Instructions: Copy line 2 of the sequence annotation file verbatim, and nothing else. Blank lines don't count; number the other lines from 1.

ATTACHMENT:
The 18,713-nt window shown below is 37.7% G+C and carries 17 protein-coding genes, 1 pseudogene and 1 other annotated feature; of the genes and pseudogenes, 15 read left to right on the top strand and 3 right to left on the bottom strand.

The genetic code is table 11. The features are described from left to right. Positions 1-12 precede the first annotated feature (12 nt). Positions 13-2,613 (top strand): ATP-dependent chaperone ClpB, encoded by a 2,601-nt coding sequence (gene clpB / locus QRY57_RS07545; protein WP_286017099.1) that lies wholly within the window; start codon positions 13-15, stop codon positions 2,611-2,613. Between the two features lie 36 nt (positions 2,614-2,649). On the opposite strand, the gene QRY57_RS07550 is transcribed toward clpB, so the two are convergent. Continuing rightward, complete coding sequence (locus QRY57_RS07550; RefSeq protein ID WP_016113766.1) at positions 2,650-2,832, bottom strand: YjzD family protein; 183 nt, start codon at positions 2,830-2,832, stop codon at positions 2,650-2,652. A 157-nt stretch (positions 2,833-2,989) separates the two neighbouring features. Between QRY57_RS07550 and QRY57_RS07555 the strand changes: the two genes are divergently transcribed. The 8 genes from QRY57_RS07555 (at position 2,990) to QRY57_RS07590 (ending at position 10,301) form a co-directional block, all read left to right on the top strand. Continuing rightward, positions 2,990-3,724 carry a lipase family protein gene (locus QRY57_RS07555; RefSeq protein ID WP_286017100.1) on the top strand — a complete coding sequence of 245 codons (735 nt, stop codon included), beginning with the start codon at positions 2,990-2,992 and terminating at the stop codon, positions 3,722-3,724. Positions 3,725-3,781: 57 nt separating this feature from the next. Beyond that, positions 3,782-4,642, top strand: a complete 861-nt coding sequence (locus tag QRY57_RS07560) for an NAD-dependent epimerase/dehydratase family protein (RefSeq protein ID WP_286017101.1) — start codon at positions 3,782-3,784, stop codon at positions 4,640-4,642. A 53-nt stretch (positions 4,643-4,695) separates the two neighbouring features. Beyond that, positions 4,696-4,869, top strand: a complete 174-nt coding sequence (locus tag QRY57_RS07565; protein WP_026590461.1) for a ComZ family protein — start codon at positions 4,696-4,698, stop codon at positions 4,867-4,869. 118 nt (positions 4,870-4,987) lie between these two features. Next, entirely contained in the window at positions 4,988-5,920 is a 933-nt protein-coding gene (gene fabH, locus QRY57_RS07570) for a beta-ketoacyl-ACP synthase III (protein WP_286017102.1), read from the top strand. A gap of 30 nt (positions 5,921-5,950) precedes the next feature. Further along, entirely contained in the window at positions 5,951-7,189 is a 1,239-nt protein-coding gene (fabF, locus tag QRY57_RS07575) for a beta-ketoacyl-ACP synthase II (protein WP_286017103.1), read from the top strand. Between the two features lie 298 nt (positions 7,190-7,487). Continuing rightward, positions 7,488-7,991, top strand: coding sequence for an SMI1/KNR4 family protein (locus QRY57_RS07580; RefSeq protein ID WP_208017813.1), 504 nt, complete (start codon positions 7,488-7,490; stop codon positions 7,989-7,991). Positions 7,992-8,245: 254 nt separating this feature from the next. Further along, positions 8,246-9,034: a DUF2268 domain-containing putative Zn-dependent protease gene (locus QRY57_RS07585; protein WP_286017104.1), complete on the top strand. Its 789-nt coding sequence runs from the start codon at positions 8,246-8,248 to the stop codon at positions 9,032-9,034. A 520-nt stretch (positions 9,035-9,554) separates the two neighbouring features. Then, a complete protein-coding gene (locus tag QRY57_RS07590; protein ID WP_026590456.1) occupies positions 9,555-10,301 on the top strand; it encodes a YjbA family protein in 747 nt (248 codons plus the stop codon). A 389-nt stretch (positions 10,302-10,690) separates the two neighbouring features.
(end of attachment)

The genetic code is table 11. The features are described from left to right. Positions 1-12 precede the first annotated feature (12 nt). Positions 13-2,613 (top strand): ATP-dependent chaperone ClpB, encoded by a 2,601-nt coding sequence (gene clpB / locus QRY57_RS07545; protein WP_286017099.1) that lies wholly within the window; start codon positions 13-15, stop codon positions 2,611-2,613. Between the two features lie 36 nt (positions 2,614-2,649). On the opposite strand, the gene QRY57_RS07550 is transcribed toward clpB, so the two are convergent. Continuing rightward, complete coding sequence (locus QRY57_RS07550; RefSeq protein ID WP_016113766.1) at positions 2,650-2,832, bottom strand: YjzD family protein; 183 nt, start codon at positions 2,830-2,832, stop codon at positions 2,650-2,652. A 157-nt stretch (positions 2,833-2,989) separates the two neighbouring features. Between QRY57_RS07550 and QRY57_RS07555 the strand changes: the two genes are divergently transcribed. The 8 genes from QRY57_RS07555 (at position 2,990) to QRY57_RS07590 (ending at position 10,301) form a co-directional block, all read left to right on the top strand. Continuing rightward, positions 2,990-3,724 carry a lipase family protein gene (locus QRY57_RS07555; RefSeq protein ID WP_286017100.1) on the top strand — a complete coding sequence of 245 codons (735 nt, stop codon included), beginning with the start codon at positions 2,990-2,992 and terminating at the stop codon, positions 3,722-3,724. Positions 3,725-3,781: 57 nt separating this feature from the next. Beyond that, positions 3,782-4,642, top strand: a complete 861-nt coding sequence (locus tag QRY57_RS07560) for an NAD-dependent epimerase/dehydratase family protein (RefSeq protein ID WP_286017101.1) — start codon at positions 3,782-3,784, stop codon at positions 4,640-4,642. A 53-nt stretch (positions 4,643-4,695) separates the two neighbouring features. Beyond that, positions 4,696-4,869, top strand: a complete 174-nt coding sequence (locus tag QRY57_RS07565; protein WP_026590461.1) for a ComZ family protein — start codon at positions 4,696-4,698, stop codon at positions 4,867-4,869. 118 nt (positions 4,870-4,987) lie between these two features. Next, entirely contained in the window at positions 4,988-5,920 is a 933-nt protein-coding gene (gene fabH, locus QRY57_RS07570) for a beta-ketoacyl-ACP synthase III (protein WP_286017102.1), read from the top strand. A gap of 30 nt (positions 5,921-5,950) precedes the next feature. Further along, entirely contained in the window at positions 5,951-7,189 is a 1,239-nt protein-coding gene (fabF, locus tag QRY57_RS07575) for a beta-ketoacyl-ACP synthase II (protein WP_286017103.1), read from the top strand. Between the two features lie 298 nt (positions 7,190-7,487). Continuing rightward, positions 7,488-7,991, top strand: coding sequence for an SMI1/KNR4 family protein (locus QRY57_RS07580; RefSeq protein ID WP_208017813.1), 504 nt, complete (start codon positions 7,488-7,490; stop codon positions 7,989-7,991). Positions 7,992-8,245: 254 nt separating this feature from the next. Further along, positions 8,246-9,034: a DUF2268 domain-containing putative Zn-dependent protease gene (locus QRY57_RS07585; protein WP_286017104.1), complete on the top strand. Its 789-nt coding sequence runs from the start codon at positions 8,246-8,248 to the stop codon at positions 9,032-9,034. A 520-nt stretch (positions 9,035-9,554) separates the two neighbouring features. Then, a complete protein-coding gene (locus tag QRY57_RS07590; protein ID WP_026590456.1) occupies positions 9,555-10,301 on the top strand; it encodes a YjbA family protein in 747 nt (248 codons plus the stop codon). A 389-nt stretch (positions 10,302-10,690) separates the two neighbouring features.